Saturday, June 23, 2018

Marianist religious life

Image result for marianist meribah
Religious life has a long history in the example and teaching of Jesus. He himself lived a life of chaste self-dedication to God, in poverty and obedience, and He encouraged His disciples to do the same.


From the earliest days of the Church men and women responded to this call, imitating Christ more closely and following Him with greater liberty, through lives of committed poverty, chastity and obedience.

Saying ‘yes’ to the Father’s call and to the prompting of the Holy Spirit, they choose this way of life to devote themselves to Christ with an undivided heart. Like the Apostles, they leave everything to be with Christ, and to put themselves at the service of God and of their brothers and sisters.

The Marianists from the Province of Meribah live together in Community, supporting each other in a shared way of life, in prayer, and in dedication to the apostolate of education.

The Marianist religious life is a gift of God for the individuals who are called, and for the whole Church.

Friday, June 22, 2018

In honor of the Day

Master's Touch

“We approach Christ, and He responds with love.”

St. Matthew offers us the story of the leper whom Jesus healed. The leper who showed great faith was convinced that Jesus could help him if he wanted to. But knowing that wasn’t enough; he had to do something about it as well. Despite his disfigurement and illness, he made his way through the crowd and walked up to Jesus. It took all the courage he had to declare: “Lord, if you wish, you can make me clean." Jesus rewarded his confidence: In an instant, his leprosy was gone. But that wasn’t the end of the story.

We know the leper’s approach had basically three elements:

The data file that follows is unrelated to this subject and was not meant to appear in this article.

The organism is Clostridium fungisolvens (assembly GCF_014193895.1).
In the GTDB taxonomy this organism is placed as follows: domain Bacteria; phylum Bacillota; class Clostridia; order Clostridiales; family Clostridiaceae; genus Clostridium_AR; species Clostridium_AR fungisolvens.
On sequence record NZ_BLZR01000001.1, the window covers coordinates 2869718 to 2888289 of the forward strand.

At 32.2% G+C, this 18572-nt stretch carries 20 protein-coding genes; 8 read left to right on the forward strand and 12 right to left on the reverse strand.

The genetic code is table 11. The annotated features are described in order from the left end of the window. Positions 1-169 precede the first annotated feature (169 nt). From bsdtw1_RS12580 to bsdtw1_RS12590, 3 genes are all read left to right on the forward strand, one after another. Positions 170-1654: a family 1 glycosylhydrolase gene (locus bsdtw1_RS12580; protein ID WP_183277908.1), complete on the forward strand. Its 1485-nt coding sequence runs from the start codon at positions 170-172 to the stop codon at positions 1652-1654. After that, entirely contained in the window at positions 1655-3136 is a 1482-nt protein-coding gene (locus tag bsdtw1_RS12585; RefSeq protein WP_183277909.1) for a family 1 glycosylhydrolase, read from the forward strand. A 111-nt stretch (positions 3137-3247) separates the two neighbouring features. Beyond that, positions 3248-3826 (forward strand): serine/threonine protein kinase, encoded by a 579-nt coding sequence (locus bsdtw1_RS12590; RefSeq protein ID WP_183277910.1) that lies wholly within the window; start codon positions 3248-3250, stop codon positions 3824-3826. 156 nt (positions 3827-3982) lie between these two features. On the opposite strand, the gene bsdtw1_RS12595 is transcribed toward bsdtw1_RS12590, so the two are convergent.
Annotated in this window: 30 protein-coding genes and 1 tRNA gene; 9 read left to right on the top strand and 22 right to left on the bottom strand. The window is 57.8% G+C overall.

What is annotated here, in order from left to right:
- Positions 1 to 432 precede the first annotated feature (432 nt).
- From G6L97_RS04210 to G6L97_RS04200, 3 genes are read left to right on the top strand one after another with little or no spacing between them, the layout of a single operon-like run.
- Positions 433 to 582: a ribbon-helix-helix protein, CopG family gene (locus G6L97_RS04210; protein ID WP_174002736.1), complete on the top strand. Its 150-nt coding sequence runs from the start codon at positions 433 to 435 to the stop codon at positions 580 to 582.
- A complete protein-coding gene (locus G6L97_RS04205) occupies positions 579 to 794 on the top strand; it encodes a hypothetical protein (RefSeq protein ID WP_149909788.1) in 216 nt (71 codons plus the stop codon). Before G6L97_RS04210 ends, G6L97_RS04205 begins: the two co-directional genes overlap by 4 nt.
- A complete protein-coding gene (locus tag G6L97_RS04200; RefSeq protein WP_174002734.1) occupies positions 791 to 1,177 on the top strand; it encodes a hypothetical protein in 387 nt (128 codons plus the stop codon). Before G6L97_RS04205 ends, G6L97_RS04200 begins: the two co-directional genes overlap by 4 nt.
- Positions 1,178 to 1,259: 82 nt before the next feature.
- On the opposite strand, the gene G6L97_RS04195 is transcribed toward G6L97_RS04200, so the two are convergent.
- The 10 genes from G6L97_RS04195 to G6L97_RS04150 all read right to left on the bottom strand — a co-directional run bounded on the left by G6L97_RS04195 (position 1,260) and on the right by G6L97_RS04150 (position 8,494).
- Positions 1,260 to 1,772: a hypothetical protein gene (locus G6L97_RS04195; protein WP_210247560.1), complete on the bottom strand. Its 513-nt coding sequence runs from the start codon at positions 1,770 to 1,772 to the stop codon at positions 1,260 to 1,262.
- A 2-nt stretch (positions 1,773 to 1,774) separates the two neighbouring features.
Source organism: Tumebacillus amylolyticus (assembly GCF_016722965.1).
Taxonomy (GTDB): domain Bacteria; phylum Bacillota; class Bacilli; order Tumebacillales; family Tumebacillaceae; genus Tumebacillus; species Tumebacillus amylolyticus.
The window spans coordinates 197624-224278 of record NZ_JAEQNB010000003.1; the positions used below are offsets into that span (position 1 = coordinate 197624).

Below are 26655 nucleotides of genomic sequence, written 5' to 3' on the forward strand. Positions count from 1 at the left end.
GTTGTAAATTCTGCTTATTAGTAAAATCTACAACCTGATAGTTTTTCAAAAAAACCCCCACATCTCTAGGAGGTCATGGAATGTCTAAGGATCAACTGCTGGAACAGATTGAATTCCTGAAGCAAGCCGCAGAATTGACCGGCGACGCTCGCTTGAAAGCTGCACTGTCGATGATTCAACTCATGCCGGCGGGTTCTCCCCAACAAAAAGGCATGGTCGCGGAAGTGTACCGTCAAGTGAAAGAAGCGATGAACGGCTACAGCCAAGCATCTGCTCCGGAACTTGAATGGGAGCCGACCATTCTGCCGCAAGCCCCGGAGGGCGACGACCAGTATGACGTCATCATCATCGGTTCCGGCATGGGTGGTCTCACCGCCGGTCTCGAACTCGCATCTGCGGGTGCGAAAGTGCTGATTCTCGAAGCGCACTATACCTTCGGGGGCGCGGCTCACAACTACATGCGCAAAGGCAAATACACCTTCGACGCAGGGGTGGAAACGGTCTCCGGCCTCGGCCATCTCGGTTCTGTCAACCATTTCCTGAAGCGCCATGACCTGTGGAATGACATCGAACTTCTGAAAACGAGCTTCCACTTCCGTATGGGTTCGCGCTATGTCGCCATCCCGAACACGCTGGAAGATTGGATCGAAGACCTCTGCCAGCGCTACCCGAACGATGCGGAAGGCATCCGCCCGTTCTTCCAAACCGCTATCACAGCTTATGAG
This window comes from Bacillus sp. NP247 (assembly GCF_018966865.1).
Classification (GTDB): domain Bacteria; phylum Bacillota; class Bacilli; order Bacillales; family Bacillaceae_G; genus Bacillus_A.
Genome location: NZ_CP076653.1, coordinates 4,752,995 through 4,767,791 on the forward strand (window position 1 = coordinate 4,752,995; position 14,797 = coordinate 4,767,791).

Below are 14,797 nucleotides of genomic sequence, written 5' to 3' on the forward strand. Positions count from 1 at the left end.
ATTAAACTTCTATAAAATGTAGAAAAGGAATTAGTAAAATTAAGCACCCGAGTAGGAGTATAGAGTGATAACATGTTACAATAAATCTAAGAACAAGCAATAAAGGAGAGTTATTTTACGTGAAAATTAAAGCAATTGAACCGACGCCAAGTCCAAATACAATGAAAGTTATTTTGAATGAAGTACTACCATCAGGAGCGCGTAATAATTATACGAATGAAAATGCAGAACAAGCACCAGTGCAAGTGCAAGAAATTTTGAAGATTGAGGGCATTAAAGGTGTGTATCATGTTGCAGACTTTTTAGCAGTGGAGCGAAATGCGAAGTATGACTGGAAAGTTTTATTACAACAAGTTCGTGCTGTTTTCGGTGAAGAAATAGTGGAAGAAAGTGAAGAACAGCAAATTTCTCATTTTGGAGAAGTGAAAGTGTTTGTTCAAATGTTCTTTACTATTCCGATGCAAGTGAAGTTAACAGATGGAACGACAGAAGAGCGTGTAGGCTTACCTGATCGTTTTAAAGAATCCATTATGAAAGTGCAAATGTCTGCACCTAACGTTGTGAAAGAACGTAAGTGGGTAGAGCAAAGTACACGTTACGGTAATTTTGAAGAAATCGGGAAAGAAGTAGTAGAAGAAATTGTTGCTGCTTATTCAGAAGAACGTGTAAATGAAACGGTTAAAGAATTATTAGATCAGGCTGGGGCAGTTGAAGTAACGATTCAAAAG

1) The leper came with confidence. He had no doubt that, if Jesus willed, Jesus would make him clean. He had perfect confidence in Jesus’ power.

2) The leper came with humility. He did not demand healing. It were as if he said, “I know I don’t matter; I know the other men will flee from me and will have nothing to do with me; I know that I have no claim on you; but perhaps you will give your power even to one such as I.” It is the humble heart which is conscious of nothing but its need that finds its way to Christ.

3) The leper came with reverence. That leper could never have told anyone what he thought Jesus was; but he knew that in the presence of Jesus he was in the presence of God.

And then came the reaction of Jesus. First and foremost, that reaction was compassion. For Jesus there was only one obligation in life – and that was to help.

For us now, we know the power of the touch of Christ. We are engaged in his mission on a daily level. In a very real and dramatic way we are asked to imitate the power of Christ. Pope Benedict put it this way just a few weeks ago:

"If your mission is to be truly effective -- if the words you proclaim are to touch hearts, engage people's freedom and change their lives -- you must draw them into an encounter with persons and communities who witness to the grace of Christ by their faith and their lives.